When Nick Saban was in his first year at the University of Alabama in 2007, some of the quarterbacks making starts for other Southeastern Conference teams were Auburn’s Brandon Cox, Kentucky’s Andre’ Woodson and Tennessee’s Erik Ainge.
As the league’s success stories ranged from Tim Tebow at Florida to Ryan Perrilloux at LSU, the Crimson Tide quietly began an impressive string of having just one quarterback start every game of the season, which is still ongoing.
Since John Parker Wilson, a second-year starter, took that first snap to help open the Saban era (a 47-yard touchdown run by Terry Grant against Western Carolina), Alabama has had only two other quarterbacks start a game, Greg McElroy and AJ McCarron.
That alone is a remarkable statistic, especially considering that both Florida and Tennessee had three in 2013 alone. While McCarron was finishing up his career with a 36-4 record as a starter, Bo Wallace of Ole Miss was the only other SEC quarterback to start every game for his team.
Overall, 28 SEC quarterbacks started at least one game last season.
According to the conference’s annual season reviews during McCarron’s three years as a starter the other teams combined started 48 different quarterbacks:
Arkansas (3): AJ Derby (0-1), Tyler Wilson (15-9), Brandon Allen (3-9).
Auburn (6): Nick Marshall (10-2), Jeremy Johnson (2-0), Clint Moseley (3-5), Kiehl Frazier (1-5), Jonathan Wallace (2-2), Barrett Trotter (5-2).
Florida (5): Tyler Murphy (2-4), Skyler Mornhinweg (0-3), Jacoby Brissett (2-2), Jeff Driskel (11-3), John Brantley (15-9).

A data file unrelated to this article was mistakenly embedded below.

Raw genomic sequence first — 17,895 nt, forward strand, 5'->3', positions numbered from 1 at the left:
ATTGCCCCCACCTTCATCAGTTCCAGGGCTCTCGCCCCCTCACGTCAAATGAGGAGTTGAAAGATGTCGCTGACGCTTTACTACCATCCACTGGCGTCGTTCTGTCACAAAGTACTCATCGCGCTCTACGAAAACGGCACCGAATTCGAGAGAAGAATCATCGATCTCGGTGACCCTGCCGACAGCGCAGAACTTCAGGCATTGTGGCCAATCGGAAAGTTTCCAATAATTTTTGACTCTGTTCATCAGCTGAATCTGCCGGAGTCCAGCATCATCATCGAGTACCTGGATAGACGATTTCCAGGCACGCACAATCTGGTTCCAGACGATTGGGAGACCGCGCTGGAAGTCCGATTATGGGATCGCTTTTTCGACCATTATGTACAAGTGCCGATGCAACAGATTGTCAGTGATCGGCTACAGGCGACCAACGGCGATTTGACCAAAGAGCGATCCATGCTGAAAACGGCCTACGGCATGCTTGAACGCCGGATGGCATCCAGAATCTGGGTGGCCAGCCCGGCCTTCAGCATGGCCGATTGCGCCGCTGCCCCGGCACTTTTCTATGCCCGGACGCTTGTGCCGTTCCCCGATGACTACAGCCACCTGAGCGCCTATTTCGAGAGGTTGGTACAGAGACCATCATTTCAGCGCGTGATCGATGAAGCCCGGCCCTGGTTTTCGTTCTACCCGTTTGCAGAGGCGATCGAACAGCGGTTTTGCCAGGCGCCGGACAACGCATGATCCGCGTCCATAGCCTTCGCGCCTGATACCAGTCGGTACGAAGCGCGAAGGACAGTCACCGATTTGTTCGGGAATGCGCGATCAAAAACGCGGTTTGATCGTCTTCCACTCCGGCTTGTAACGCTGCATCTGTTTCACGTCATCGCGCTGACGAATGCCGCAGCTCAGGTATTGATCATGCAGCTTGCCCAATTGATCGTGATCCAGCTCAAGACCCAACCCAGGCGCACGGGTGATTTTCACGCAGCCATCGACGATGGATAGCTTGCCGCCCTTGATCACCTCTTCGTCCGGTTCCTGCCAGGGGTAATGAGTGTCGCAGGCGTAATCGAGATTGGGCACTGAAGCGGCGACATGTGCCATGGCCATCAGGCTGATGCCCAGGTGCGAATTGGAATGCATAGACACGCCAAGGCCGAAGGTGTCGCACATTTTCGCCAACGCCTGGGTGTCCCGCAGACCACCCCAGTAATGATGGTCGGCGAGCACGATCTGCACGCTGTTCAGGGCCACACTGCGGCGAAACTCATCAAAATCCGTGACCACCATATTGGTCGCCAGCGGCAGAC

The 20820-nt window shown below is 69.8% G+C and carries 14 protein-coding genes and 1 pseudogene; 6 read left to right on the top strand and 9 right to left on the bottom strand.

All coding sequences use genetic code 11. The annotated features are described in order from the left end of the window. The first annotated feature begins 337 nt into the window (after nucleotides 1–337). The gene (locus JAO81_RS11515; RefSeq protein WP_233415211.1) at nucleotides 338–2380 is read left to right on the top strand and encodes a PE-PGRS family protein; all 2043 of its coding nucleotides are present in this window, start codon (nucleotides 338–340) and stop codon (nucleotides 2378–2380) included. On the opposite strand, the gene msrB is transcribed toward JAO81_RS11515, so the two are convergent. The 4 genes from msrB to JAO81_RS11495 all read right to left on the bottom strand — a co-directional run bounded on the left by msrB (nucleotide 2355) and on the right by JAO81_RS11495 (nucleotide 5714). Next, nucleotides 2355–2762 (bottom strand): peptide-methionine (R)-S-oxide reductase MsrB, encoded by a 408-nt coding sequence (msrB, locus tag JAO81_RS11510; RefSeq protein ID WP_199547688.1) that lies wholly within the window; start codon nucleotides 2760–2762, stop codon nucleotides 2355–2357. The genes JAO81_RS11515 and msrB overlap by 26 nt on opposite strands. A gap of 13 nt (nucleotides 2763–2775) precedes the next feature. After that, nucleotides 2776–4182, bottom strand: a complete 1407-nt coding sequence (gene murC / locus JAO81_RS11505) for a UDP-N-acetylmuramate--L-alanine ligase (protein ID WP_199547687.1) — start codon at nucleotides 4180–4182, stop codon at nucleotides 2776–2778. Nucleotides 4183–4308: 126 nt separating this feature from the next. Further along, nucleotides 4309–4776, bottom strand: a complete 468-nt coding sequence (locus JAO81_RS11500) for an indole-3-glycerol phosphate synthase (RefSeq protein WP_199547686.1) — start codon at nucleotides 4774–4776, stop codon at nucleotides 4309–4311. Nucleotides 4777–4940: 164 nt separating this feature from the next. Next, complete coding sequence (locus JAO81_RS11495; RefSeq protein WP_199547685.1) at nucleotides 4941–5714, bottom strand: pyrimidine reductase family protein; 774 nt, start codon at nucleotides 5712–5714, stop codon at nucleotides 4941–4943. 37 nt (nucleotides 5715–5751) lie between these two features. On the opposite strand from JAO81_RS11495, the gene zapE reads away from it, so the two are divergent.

Georgia (2): Aaron Murray (35-17), Hutson Mason (1-1).
Kentucky (4): Morgan Newton (7-10), Maxwell Smith (3-9), Jalen Whitlow (2-12), Matt Roark (1-0).
LSU (4): Zach Mettenberger (19-6), Anthony Jennings (1-0), Jarrett Lee (14-4), Jordan Jefferson (24-8).
Ole Miss (4): Bo Wallace (14-12), Barry Brunetti (0-2), Randall Mackey (1-5), Zack Stoudt (1-3).
Mississippi State (3): Dak Prescott (4-4), Tyler Russell (12-9), Chris Relf (14-8).
Missouri (3): James Franklin (19-12), Corbin Berkstresser (2-2), Maty Mauk (3-1).
South Carolina (3): Connor Shaw (27-5), Dylan Thompson (3-0), Stephen Garcia (20-14).
Tennessee (6): Joshua Dobbs (1-3), Nathan Peterman (0-1), Justin Worley (5-5), Tyler Bray (13-11), Justin Worley (1-2), Matt Simms (2-8).
Texas A&M (2): Johnny Manziel (19-6), Matt Joeckel (1-0).
Vanderbilt (3): Jordan Rodgers (11-8), Austyn Carta-Samuels (8-3), Larry Smith (8-19).
If you included the 2011 season for Missouri and Texas A&M, which were still playing in the Big 12, and the number moves up to 50.
Overall, since 2007 the other SEC teams have had 133 different quarterbacks start. Auburn has had the most with 11, followed by Ole Miss (10) and Tennessee (nine).
It’s only with that in mind can one start to project and speculate about what kind of numbers Alabama’s starting quarterback might post this season, because the odds are already against anyone starting every game.
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Blake Sims was Alabama’s leading quarterback in the spring.